- Balanced Forces: The force is said to be balanced forces if they nullify one another and their resultant force is equivalent to zero.
- Unbalanced forces: When two opposite forces acting on a body, move a body in the direction of the greater force or forces which bring a motion in a body are called unbalanced forces.
Let Us Understand the First Law of Motion by an Example
Now, Let us understand the First Law of Motion by various examples that we can observe in our daily life. The image given below shows a football that is placed on the ground it will not move until a net external force is applied to it.
The football move in the direction of applied force. In simple words, we can say that objects cannot start, stop, or change direction on their own. They require some external force to change their state. This tendency of objects to resist changes in their state of motion or rest is known as inertia.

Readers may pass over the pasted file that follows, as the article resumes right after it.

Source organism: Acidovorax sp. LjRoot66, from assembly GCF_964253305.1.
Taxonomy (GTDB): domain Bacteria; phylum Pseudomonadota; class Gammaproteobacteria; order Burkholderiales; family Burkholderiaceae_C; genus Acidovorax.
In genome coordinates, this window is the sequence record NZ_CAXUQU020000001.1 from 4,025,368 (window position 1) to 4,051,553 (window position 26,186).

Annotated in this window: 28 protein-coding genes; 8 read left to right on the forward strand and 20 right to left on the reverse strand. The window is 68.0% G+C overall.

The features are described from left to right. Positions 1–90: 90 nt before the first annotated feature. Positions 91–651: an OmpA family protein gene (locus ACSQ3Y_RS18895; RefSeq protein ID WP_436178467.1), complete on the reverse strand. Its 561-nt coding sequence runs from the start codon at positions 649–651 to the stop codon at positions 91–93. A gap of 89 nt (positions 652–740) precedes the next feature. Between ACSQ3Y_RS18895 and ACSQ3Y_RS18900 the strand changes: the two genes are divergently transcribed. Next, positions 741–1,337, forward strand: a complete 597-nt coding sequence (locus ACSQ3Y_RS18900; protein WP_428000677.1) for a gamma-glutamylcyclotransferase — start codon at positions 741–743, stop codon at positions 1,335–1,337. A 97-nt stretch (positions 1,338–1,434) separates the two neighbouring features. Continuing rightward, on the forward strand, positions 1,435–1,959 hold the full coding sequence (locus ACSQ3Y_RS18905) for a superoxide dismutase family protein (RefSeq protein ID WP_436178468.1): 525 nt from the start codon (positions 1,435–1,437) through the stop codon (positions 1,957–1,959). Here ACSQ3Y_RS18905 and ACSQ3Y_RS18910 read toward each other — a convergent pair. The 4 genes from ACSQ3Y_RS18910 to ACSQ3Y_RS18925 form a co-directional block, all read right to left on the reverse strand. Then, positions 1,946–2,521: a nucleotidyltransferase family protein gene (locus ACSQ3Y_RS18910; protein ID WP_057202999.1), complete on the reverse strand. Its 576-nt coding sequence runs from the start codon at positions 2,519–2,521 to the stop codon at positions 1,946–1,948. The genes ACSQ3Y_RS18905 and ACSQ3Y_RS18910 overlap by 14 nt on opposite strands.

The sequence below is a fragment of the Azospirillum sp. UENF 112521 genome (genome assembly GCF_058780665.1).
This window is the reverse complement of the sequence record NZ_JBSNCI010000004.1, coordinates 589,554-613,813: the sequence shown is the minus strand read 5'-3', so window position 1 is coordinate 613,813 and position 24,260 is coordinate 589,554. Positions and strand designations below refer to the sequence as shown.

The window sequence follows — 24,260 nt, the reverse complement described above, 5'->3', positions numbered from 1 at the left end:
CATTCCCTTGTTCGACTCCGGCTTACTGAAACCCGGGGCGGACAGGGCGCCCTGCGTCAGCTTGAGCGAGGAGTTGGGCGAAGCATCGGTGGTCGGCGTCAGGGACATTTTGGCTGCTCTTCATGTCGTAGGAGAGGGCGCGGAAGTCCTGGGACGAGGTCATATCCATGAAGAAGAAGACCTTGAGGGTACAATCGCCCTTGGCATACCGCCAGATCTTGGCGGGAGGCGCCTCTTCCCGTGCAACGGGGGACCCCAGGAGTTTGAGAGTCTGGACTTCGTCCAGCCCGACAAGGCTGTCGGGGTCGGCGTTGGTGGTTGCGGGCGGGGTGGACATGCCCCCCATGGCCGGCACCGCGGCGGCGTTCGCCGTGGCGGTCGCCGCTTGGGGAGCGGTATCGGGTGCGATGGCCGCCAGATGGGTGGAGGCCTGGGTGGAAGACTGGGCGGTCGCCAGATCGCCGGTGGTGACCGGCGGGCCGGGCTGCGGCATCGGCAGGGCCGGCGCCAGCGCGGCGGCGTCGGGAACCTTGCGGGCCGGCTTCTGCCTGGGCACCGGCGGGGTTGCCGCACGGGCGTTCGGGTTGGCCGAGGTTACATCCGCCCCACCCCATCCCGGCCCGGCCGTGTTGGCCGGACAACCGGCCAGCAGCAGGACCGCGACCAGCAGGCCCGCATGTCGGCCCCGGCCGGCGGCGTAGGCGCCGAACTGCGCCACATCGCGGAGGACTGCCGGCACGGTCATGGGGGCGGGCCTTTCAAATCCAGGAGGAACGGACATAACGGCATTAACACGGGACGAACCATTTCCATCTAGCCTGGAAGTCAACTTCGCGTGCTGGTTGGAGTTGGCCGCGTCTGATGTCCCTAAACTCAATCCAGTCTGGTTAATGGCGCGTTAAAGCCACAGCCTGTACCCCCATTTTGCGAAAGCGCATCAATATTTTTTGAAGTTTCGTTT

Newton’s First Law of Motion Example in Daily Life
In our daily life, we came across various examples which support Newton’s First Law of Motion. Some of the examples which support this law are,
- When the brakes of a vehicle are applied quickly, the passenger will be thrown forward due to the presence of inertia. Inertia tries to keep the passenger moving. This is the reason why it is recommended to wear seat belts while traveling by vehicle.
- A roller coaster uses the principle of inertia. It continues to move in the same direction at a constant speed until the tracks act as an external force that changes its direction.
- If you slide a hockey puck on ice, eventually it will stop. This is because of friction on the ice or if it hits something, like a player’s stick or a goalpost.
- A book lying on the table remains at rest as long as no net force acts on it.
- A marathon runner continues to run several meters beyond the finish line due to inertia.
- If pulled quickly, a tablecloth can be removed from underneath the dishes. The dishes remain still unless the friction from the movement of the tablecloth is not too high in magnitude.
- Men in space find it more difficult to stop moving because of a lack of gravity acting against them.